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Klarinet Archive - Posting 001006.txt from 2003/06

From: "LARISA DUFFY & DAVID DOW" <DUFFYL@-----.CA>
Subj: Re: [kl] Utilizing vibrato; was, Cohler's vibrato article
Date: Thu, 26 Jun 2003 18:58:09 -0400

----- Original Message -----
From: "Tony Pay" <Tony@-----.uk>

Dear Tony:

To further the discussion with this a few further thoughts may I add before
I do some house-work. I think its entirely a matter of taste whether or not
someone plays with vibrato...however, the bad part is if the vibrato
detracts from the sound or even the phrase...

There is always an inherent danger in producing a sound that entirely is
unmatched to the piece or the sentence structure of the music. For example:
some music requires a real muscular type of sound. Brahms in places of
Quintet for Clarinet and Strings really needs a hefty, beefed up sound.
Within this piece also the opening of the slow movement requires a very
delicate almost feather like sound. I am afraid words are really a limit in
this discussion, yet words are the same things we use as a tool to teach
with.

In orchestra I would have to say I don't use a vibrato...and if any at times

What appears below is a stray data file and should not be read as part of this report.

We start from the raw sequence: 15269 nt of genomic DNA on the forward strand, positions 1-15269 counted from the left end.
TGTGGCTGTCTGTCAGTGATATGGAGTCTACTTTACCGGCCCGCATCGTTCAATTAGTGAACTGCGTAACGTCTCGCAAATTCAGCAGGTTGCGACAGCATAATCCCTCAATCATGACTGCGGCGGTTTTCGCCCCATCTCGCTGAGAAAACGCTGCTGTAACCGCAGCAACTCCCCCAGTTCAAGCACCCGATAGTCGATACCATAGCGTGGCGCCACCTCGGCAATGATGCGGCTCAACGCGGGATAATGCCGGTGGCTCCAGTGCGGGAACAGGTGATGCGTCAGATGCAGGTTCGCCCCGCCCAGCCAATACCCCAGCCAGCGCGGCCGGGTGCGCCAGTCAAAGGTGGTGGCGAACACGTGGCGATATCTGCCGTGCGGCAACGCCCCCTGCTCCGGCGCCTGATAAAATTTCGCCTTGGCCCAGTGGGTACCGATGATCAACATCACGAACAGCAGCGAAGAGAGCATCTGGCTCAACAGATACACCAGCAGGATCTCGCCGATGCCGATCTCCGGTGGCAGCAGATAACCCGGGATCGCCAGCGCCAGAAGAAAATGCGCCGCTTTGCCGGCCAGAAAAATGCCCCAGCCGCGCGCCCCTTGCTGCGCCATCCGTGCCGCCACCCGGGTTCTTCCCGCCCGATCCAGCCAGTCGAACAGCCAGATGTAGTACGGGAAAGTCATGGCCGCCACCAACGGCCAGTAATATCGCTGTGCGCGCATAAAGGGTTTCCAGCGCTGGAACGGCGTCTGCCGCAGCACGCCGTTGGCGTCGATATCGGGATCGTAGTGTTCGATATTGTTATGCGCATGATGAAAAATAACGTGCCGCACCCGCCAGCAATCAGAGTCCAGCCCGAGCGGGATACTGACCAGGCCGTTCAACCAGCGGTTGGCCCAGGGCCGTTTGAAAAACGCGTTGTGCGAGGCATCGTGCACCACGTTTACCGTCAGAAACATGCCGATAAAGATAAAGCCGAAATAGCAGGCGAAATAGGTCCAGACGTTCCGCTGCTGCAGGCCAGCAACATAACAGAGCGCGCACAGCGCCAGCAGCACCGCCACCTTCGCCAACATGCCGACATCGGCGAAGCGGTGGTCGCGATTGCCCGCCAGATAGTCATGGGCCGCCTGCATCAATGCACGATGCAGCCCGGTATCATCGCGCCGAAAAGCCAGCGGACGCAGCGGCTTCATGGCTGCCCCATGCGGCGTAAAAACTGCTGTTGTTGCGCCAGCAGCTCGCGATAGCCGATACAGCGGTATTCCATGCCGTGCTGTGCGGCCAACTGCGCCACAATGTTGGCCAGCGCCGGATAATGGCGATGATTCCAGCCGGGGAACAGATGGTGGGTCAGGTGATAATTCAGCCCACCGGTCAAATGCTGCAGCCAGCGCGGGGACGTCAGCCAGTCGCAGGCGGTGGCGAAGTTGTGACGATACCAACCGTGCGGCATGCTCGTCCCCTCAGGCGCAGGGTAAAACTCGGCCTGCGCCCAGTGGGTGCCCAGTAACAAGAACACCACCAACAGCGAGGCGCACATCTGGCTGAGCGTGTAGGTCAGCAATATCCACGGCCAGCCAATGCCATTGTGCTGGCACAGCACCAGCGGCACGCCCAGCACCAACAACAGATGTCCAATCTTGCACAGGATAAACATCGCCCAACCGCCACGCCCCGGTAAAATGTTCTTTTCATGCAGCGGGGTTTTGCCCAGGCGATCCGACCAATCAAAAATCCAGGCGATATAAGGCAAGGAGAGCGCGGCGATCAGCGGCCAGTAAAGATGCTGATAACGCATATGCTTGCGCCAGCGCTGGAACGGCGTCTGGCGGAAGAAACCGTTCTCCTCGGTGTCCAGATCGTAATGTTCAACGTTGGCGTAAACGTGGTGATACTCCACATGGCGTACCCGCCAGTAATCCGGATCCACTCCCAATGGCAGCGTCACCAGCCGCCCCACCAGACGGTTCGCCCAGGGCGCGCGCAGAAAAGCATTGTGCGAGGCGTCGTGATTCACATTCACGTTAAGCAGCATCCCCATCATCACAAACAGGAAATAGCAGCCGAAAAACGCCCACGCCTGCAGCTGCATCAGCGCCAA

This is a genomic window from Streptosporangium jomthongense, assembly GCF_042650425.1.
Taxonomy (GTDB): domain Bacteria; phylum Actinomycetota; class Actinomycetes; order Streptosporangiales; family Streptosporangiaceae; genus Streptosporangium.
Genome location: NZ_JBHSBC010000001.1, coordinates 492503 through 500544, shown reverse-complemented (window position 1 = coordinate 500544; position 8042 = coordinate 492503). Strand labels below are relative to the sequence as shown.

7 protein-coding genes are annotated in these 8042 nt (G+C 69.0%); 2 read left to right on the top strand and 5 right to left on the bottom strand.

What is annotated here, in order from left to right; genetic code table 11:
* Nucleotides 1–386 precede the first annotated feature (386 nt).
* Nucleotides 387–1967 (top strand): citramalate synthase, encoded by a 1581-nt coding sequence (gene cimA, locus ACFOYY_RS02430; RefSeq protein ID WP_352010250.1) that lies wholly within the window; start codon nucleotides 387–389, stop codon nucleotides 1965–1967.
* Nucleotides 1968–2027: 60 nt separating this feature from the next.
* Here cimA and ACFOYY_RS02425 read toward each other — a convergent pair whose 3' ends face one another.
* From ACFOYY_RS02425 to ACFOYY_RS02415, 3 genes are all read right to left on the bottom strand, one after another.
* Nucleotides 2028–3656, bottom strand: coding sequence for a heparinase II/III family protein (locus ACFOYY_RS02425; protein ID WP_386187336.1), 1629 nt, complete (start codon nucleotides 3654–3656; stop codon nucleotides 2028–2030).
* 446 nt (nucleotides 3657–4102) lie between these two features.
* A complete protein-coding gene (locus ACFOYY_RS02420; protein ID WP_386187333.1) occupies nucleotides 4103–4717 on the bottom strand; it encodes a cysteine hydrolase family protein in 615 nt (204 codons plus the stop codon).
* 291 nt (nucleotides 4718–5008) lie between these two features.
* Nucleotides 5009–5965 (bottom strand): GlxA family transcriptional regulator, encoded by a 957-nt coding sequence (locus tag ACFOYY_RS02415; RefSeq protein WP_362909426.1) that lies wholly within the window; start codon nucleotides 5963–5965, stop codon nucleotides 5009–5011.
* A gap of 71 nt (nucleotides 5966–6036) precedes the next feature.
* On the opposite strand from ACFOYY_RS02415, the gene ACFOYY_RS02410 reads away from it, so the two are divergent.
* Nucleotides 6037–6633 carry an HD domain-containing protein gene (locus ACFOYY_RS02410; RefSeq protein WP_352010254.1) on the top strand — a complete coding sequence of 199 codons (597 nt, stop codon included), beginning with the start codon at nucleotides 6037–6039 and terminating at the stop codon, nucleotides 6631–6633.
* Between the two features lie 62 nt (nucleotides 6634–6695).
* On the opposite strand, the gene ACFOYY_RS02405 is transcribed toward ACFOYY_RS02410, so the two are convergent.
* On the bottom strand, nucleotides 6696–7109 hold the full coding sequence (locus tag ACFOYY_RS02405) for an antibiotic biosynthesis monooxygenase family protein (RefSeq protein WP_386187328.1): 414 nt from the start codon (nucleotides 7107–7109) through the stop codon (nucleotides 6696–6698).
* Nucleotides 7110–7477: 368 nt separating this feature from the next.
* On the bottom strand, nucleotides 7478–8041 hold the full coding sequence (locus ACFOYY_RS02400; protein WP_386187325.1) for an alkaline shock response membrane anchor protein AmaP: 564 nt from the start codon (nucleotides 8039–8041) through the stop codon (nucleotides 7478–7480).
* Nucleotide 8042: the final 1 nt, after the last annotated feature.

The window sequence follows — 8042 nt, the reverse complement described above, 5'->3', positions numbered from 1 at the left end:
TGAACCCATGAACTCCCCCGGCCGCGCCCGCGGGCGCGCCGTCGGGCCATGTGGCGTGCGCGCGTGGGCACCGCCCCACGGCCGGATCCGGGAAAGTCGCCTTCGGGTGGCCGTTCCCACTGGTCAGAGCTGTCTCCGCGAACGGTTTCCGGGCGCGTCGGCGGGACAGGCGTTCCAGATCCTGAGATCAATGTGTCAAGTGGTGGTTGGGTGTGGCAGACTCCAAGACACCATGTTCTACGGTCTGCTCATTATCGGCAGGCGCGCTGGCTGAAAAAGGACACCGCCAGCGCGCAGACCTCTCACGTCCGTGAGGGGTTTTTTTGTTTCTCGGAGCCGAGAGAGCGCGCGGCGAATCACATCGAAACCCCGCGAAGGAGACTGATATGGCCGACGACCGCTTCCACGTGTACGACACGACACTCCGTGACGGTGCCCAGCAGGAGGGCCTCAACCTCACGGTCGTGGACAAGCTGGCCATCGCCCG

certainly very light and then only to match flutes and oboes. In fact, I am
beginning to think some things are immensely difficult to get across to
students, unless of course they are playing alongside me in an orchestra.
So, as a factor that sometimes goes into the music, vibrato is definitely
not a plus for certain stlyes.

In the Resphigi Pines of Rome I can't imagine vibrato whatsoever in the
Nightingale section. When I perform this piece I feel that the sound has to
be utterly crystaline. The tone here has to emerge as if from another
world....try teaching those things to a 13 year old....not easy in any
matter!!! I call this the still sound!

I realize I may be off topic, but did you work under Rudolf Kempe? He has
long been one of my favorite conductors of any music. I heard a recording
recently of the Dresden Orchestra and him doing the Bruckner 5th and was
overwhelmed. The tonal intensity and warmth staggered me. It is a shame
there are no longer such greats like him about these days....I did have the
good fortune of seeing Herbert K. do his thing in Sibelius 5 and what a
blast that was. I also know that Kempe was with the Royal Phil at one
point. Also, was the flutist James Galaway there at that particular time?

Best Wishes

David Dow

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